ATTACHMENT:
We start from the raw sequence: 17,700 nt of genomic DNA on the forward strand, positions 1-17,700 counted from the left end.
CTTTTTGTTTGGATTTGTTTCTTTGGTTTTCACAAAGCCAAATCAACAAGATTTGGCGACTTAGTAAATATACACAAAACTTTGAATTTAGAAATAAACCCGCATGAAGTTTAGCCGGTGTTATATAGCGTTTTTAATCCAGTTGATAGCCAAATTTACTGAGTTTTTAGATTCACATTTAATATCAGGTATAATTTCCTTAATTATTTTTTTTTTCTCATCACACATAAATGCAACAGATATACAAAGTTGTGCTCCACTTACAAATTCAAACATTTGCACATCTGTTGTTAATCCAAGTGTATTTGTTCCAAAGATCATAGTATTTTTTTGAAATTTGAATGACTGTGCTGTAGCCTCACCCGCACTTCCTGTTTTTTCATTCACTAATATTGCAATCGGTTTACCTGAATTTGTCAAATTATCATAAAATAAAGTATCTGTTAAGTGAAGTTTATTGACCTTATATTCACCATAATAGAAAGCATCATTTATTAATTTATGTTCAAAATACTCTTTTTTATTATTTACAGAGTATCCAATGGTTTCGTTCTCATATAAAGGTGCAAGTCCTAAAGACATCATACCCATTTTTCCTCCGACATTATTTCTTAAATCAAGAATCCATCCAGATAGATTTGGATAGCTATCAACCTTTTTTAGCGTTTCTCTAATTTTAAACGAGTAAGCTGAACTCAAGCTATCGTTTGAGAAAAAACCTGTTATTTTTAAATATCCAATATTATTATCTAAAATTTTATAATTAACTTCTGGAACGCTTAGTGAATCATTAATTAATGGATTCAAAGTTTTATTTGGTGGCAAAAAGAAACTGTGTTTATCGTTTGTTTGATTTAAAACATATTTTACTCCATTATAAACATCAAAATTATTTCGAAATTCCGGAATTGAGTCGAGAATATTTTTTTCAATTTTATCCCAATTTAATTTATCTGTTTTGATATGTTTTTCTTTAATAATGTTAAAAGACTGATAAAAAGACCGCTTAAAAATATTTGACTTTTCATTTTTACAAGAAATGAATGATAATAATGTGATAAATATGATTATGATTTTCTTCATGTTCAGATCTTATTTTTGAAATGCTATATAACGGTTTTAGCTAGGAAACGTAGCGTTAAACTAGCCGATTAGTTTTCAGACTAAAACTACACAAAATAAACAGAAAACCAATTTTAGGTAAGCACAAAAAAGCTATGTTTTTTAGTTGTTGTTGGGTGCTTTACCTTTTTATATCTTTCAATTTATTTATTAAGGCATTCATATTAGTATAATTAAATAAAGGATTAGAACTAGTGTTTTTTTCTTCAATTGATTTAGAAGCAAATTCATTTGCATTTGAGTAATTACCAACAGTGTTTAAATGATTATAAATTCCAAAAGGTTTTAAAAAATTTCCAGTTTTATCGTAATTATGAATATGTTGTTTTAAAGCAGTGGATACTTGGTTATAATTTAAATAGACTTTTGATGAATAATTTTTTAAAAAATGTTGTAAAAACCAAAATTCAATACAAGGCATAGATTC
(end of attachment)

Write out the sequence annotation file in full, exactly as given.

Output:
We start from the raw sequence: 17,700 nt of genomic DNA on the forward strand, positions 1-17,700 counted from the left end.
CTTTTTGTTTGGATTTGTTTCTTTGGTTTTCACAAAGCCAAATCAACAAGATTTGGCGACTTAGTAAATATACACAAAACTTTGAATTTAGAAATAAACCCGCATGAAGTTTAGCCGGTGTTATATAGCGTTTTTAATCCAGTTGATAGCCAAATTTACTGAGTTTTTAGATTCACATTTAATATCAGGTATAATTTCCTTAATTATTTTTTTTTTCTCATCACACATAAATGCAACAGATATACAAAGTTGTGCTCCACTTACAAATTCAAACATTTGCACATCTGTTGTTAATCCAAGTGTATTTGTTCCAAAGATCATAGTATTTTTTTGAAATTTGAATGACTGTGCTGTAGCCTCACCCGCACTTCCTGTTTTTTCATTCACTAATATTGCAATCGGTTTACCTGAATTTGTCAAATTATCATAAAATAAAGTATCTGTTAAGTGAAGTTTATTGACCTTATATTCACCATAATAGAAAGCATCATTTATTAATTTATGTTCAAAATACTCTTTTTTATTATTTACAGAGTATCCAATGGTTTCGTTCTCATATAAAGGTGCAAGTCCTAAAGACATCATACCCATTTTTCCTCCGACATTATTTCTTAAATCAAGAATCCATCCAGATAGATTTGGATAGCTATCAACCTTTTTTAGCGTTTCTCTAATTTTAAACGAGTAAGCTGAACTCAAGCTATCGTTTGAGAAAAAACCTGTTATTTTTAAATATCCAATATTATTATCTAAAATTTTATAATTAACTTCTGGAACGCTTAGTGAATCATTAATTAATGGATTCAAAGTTTTATTTGGTGGCAAAAAGAAACTGTGTTTATCGTTTGTTTGATTTAAAACATATTTTACTCCATTATAAACATCAAAATTATTTCGAAATTCCGGAATTGAGTCGAGAATATTTTTTTCAATTTTATCCCAATTTAATTTATCTGTTTTGATATGTTTTTCTTTAATAATGTTAAAAGACTGATAAAAAGACCGCTTAAAAATATTTGACTTTTCATTTTTACAAGAAATGAATGATAATAATGTGATAAATATGATTATGATTTTCTTCATGTTCAGATCTTATTTTTGAAATGCTATATAACGGTTTTAGCTAGGAAACGTAGCGTTAAACTAGCCGATTAGTTTTCAGACTAAAACTACACAAAATAAACAGAAAACCAATTTTAGGTAAGCACAAAAAAGCTATGTTTTTTAGTTGTTGTTGGGTGCTTTACCTTTTTATATCTTTCAATTTATTTATTAAGGCATTCATATTAGTATAATTAAATAAAGGATTAGAACTAGTGTTTTTTTCTTCAATTGATTTAGAAGCAAATTCATTTGCATTTGAGTAATTACCAACAGTGTTTAAATGATTATAAATTCCAAAAGGTTTTAAAAAATTTCCAGTTTTATCGTAATTATGAATATGTTGTTTTAAAGCAGTGGATACTTGGTTATAATTTAAATAGACTTTTGATGAATAATTTTTTAAAAAATGTTGTAAAAACCAAAATTCAATACAAGGCATAGATTC